Colour theories in interior design and lighting: Red

How and where to use the colour red in your home interior design. Plus a guide to red table lamps, red lampshades and all things red lighting…

Colour is one of the key elements of interior design: colour choices affect mood and atmosphere, and reflect tastes, identities and changing fashions. Our series looks at different colours in interior decor: what they mean, how to incorporate them into your home, and how to use them in relation to lighting.

Following the neutrals black and white, here’s Pooky’s guide to red…

One thing is certain, there’s nothing neutral about red. The colour provokes strong views, at least when it comes to interior design. Indeed, one of the scariest scenes in literature involves the poor child Jane Eyre being locked in the overpowering ‘red room’ of her aunt’s house as a punishment. So it’s tempting to steer clear of red, for fear of overdoing it or getting it completely wrong.

But in fact red can be used imaginatively in so many ways, from subtle hints, accents and backdrops to striking centrepieces, from floors and ceilings to furniture and furnishings. Red is festive, joyful and brave; in China, red symbolises luck and happiness – and we can always do with a little more of those in our lives. 

So if you’re ready to embrace this vibrant colour, we’re happy to help. Pooky lighting comes in many shades of red and one or more of our red lampshades, red table lamps or red ceiling and pendant lights will be just right for your home.

Red is for grandeur - and versatility

red room kennedy
The Red Room at the White House, Washington DC, the 1962 version designed by First Lady, Jacqueline Kennedy. Image: Public domain

It’s not surprising that some of the world’s grandest rooms – deliberately designed to impress – have gone large with red, often with a generous helping of gold. The Red Room, one of three state parlours in the White House, has been redesigned many times over the years by various Presidents and their First Ladies (perhaps most successfully by Jackie Kennedy in 1962, and most recently by Melania Trump). But whatever the contemporary touches, it always remains classically red.

Here in the UK, which still has an abundance of fine houses, hotels and, red is a sure sign of historical grandeur and old-money swank. Think the William Kent Room at the Ritz. Think the the seriously scarlet Throne Room at Buckingham Palace, or the jaw-dropping Ballroom. Sometimes, only more is more.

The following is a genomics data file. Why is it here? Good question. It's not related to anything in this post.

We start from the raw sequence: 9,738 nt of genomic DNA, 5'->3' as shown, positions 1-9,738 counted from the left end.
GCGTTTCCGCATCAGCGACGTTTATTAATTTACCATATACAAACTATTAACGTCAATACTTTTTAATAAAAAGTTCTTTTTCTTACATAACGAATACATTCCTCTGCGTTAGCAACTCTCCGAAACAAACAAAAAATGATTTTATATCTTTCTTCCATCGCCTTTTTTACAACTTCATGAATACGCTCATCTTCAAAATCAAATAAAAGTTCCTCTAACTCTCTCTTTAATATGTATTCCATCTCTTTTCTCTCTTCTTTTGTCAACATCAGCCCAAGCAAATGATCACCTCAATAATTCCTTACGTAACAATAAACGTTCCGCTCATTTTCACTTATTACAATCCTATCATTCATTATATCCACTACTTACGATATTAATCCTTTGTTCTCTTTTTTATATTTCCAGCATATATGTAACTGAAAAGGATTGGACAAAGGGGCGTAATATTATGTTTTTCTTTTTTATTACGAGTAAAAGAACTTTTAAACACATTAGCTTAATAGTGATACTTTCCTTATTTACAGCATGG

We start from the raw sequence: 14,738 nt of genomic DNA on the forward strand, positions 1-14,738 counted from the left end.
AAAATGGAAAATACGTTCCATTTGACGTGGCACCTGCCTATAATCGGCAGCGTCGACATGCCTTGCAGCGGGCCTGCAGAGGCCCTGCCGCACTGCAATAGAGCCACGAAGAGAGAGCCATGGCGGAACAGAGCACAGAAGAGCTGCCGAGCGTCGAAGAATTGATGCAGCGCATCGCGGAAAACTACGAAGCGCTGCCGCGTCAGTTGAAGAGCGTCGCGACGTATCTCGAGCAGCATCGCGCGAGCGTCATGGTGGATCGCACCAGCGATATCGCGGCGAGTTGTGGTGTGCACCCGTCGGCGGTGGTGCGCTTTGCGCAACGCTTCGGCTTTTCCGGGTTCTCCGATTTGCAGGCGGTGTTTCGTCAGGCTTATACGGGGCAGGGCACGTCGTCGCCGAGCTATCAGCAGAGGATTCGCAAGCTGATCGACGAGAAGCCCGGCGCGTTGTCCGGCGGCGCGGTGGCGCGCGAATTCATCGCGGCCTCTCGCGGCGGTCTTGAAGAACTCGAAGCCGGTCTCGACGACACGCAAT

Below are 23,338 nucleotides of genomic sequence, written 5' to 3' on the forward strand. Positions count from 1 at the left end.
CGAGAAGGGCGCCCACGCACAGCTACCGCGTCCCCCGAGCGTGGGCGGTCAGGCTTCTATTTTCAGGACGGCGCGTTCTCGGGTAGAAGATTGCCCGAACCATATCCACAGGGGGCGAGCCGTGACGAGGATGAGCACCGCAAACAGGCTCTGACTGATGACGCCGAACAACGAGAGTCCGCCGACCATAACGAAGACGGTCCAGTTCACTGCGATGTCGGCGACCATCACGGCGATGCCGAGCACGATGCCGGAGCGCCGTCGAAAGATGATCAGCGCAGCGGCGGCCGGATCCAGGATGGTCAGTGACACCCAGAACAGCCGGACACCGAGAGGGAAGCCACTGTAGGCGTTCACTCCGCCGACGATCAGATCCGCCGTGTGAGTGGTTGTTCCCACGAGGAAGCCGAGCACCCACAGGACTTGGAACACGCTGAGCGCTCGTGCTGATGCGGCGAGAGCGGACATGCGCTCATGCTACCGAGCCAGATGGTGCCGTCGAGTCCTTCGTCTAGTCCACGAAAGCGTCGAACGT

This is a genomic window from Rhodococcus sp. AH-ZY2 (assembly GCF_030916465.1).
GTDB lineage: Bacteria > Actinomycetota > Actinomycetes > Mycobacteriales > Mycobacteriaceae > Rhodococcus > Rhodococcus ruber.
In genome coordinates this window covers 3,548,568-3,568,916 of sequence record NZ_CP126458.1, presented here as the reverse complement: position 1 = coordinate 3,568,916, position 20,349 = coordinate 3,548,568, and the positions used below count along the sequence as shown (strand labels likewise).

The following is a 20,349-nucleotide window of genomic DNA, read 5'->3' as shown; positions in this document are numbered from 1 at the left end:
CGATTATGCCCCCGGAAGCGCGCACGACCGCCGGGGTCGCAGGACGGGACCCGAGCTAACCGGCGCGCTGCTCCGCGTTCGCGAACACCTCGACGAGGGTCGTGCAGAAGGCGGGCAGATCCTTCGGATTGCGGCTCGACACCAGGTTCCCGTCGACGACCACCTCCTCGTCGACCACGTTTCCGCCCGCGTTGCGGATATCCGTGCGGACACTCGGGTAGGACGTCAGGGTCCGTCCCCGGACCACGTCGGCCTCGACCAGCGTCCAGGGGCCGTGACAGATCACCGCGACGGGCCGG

ballroom buckingham palace
Where red stands for pomp and pageantry: The Queen hosts President Barack Obama and First Lady Michelle Obama in the Ballroom at Buckingham Palace. Image: Public domain

But red is also surprisingly versatile. Whichever red colour palette you choose, what is striking is the extent of the full range, from borderline pink to deepest burgundy, via scarlet and crimson, brick and garnet. So, something for everyone, every home, and every room. And, don’t forget, you can mix shades and tones of red, as well as match. Whatever your approach, whatever you choose, red will bring warmth and depth into a room.

A surprising use of reds in the famous Art Deco bathroom at Upton House. Image: Andrew Stawarz via Creative Commons

Using red in interior design

Roll out the red carpet... Image: Creative commons by Katherine Hanlon

If you want to introduce red into a interior colour scheme but don’t want to risk being overwhelmed, simply minimise the number of red elements. 

A red floor or carpet is a strong look, but a patterned rug can be equally effective in bringing depth and warmth without being overbearing.

man with a hammer bedroomThis bedroom by Greg Penn features a red rug and a subtle extra touch thanks to a Pooky lampshade. Photo: @Manwithahammer

Red walls can work in any type of room but you need to think about tone, shade, natural light sources and the right lighting if you don’t want to risk claustrophobia. This hallway by Jessica Buckley uses red walls in a gorgeous contrast with the white ceiling and doors:

jessica buckley hall
Hall by Jessica Buckley. Photo: Douglas Gibb